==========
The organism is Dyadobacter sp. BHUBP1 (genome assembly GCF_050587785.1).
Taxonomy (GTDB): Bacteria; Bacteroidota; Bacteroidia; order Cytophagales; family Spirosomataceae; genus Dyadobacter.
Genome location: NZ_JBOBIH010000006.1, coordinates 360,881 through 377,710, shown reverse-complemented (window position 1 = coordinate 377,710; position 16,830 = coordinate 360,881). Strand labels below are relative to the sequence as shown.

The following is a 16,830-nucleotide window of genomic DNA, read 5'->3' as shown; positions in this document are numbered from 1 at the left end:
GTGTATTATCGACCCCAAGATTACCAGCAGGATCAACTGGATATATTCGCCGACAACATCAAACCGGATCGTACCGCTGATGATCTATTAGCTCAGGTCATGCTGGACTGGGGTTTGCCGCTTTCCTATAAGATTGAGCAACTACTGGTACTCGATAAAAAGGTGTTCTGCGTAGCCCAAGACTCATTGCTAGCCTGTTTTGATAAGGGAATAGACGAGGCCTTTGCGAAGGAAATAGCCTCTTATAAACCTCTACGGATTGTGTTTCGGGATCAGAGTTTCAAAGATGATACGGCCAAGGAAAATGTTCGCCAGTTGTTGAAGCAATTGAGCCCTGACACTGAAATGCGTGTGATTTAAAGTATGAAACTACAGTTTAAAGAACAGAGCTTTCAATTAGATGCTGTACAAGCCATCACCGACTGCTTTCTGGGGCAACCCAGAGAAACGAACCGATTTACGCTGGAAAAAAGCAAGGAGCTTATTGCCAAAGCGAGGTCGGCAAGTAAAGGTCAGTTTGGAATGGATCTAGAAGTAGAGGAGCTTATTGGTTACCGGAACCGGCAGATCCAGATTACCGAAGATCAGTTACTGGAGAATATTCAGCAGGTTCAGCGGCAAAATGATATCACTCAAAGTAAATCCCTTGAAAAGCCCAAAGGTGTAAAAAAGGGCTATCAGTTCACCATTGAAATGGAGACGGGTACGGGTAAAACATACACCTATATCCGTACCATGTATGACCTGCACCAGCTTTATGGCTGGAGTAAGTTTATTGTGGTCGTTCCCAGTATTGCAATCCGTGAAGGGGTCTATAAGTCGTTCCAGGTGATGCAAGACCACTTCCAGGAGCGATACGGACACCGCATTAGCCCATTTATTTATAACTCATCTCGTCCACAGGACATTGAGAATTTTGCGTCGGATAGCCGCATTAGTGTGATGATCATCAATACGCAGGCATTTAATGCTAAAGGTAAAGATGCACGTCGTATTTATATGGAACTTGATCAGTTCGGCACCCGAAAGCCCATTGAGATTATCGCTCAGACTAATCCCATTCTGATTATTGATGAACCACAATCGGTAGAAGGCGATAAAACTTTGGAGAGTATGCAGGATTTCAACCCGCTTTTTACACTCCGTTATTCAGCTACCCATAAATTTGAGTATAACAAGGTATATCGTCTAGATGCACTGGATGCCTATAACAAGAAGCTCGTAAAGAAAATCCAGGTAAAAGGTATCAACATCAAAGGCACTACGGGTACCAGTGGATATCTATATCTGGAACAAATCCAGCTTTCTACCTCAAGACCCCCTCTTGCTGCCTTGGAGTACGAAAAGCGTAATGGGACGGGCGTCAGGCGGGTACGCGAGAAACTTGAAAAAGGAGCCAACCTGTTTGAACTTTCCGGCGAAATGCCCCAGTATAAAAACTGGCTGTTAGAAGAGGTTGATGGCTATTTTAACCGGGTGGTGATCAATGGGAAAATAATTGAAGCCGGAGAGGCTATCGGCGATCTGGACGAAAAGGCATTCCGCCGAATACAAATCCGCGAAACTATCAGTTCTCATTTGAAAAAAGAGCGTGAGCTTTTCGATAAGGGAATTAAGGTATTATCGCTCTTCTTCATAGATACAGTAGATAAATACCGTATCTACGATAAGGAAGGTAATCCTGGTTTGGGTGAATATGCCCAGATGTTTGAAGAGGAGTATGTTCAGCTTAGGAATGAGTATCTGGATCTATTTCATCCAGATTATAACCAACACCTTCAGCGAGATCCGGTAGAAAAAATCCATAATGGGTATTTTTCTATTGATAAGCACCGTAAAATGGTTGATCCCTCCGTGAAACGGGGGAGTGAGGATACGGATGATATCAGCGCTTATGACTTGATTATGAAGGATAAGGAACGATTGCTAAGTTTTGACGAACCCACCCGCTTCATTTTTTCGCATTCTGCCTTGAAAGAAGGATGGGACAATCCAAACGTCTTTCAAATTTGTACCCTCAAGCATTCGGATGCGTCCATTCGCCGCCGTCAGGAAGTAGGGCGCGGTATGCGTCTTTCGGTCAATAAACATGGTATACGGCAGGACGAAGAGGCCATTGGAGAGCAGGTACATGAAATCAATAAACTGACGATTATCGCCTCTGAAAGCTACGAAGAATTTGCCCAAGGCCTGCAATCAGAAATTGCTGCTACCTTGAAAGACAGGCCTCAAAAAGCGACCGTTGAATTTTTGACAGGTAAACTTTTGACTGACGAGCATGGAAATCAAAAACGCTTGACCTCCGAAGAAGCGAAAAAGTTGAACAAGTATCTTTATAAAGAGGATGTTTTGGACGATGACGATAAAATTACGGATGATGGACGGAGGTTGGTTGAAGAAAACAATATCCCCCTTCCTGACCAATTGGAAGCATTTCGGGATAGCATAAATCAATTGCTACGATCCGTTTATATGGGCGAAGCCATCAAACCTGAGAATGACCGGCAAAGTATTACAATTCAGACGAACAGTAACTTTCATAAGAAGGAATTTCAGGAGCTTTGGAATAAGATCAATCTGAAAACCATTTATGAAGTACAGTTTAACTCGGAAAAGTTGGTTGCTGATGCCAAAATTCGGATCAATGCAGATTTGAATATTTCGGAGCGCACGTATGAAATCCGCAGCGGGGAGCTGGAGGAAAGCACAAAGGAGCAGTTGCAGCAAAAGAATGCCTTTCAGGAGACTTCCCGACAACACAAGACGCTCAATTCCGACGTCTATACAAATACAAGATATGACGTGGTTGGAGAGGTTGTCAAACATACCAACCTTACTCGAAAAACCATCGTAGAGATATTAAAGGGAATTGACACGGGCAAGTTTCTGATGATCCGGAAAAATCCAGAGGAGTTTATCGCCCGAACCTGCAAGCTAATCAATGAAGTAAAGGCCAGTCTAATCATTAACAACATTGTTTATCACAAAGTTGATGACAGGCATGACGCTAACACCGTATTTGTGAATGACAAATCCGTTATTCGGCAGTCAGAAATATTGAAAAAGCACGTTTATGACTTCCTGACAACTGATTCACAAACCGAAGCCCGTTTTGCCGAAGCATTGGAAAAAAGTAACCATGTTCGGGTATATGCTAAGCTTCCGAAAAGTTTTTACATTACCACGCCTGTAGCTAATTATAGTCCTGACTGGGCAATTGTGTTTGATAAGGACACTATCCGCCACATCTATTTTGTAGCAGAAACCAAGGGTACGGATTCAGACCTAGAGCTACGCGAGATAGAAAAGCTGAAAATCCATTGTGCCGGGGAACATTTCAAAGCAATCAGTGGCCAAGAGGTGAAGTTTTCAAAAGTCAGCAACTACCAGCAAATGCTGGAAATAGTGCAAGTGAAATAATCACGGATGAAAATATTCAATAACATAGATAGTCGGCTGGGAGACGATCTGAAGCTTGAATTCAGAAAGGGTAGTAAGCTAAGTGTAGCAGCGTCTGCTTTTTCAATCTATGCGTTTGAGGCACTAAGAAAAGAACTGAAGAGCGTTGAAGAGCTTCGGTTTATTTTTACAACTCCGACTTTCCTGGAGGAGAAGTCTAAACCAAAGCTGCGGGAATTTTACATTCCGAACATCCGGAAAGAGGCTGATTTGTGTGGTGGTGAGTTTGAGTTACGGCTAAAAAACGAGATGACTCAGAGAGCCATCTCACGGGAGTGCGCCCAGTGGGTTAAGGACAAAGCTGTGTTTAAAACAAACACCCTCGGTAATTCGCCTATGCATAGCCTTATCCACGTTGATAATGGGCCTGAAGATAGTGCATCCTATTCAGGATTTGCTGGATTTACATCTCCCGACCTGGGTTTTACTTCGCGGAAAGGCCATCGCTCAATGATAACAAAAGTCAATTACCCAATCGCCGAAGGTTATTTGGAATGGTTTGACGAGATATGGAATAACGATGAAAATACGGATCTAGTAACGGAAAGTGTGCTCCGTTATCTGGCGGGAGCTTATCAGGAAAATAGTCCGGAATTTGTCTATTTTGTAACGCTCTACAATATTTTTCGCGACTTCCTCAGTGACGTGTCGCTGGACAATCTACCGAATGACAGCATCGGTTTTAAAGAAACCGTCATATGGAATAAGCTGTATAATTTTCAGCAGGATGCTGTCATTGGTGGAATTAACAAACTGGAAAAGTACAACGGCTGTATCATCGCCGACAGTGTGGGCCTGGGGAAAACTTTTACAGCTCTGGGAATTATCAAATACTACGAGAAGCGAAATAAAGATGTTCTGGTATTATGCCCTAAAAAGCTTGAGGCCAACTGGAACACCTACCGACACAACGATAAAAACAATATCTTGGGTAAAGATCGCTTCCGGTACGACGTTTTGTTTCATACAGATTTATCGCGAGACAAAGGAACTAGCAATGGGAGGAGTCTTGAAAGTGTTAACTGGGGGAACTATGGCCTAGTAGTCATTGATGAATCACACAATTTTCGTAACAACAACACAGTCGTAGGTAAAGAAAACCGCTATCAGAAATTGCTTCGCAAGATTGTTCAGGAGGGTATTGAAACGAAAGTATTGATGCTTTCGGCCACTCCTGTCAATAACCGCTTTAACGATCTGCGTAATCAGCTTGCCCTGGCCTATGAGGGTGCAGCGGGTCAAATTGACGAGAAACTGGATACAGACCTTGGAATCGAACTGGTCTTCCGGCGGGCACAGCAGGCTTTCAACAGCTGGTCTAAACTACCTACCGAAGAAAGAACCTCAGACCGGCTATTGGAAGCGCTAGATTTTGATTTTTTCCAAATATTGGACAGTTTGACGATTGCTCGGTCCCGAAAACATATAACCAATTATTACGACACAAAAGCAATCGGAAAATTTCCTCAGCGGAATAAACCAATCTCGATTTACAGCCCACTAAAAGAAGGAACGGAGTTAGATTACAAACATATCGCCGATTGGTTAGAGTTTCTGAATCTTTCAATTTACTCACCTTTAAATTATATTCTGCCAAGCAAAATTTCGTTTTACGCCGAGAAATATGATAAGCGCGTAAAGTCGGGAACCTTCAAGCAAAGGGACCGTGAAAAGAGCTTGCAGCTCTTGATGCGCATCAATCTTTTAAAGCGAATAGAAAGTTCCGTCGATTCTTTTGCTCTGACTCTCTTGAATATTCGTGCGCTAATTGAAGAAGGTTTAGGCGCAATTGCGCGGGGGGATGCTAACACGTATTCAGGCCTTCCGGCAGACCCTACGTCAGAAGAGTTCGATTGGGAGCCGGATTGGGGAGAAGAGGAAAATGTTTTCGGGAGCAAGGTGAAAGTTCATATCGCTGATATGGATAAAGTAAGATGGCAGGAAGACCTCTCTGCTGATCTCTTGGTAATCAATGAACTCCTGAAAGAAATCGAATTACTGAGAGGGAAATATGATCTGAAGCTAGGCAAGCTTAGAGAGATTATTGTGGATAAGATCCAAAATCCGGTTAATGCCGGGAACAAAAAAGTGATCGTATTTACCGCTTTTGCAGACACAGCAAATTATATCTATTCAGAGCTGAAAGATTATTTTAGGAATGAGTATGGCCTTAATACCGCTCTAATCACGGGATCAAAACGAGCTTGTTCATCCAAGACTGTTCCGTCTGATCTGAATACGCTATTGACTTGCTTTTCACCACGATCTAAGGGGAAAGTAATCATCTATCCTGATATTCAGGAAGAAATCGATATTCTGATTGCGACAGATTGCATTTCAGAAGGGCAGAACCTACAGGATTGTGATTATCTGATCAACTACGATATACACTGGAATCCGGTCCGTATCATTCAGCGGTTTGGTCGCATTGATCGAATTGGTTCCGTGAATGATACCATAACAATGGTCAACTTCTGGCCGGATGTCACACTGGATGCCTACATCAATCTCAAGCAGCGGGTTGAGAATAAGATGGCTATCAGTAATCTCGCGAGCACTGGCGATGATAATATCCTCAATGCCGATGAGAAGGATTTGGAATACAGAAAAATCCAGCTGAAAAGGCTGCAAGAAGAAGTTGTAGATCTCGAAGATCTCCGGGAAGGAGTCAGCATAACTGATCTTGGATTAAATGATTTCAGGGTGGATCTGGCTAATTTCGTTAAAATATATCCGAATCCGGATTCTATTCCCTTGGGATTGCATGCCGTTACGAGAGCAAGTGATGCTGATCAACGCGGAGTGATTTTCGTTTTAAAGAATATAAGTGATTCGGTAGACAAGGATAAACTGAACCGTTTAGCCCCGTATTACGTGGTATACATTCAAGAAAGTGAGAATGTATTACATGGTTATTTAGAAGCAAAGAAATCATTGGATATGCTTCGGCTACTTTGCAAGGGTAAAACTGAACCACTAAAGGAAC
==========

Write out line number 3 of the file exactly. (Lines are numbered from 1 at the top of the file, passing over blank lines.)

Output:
Genome location: NZ_JBOBIH010000006.1, coordinates 360,881 through 377,710, shown reverse-complemented (window position 1 = coordinate 377,710; position 16,830 = coordinate 360,881). Strand labels below are relative to the sequence as shown.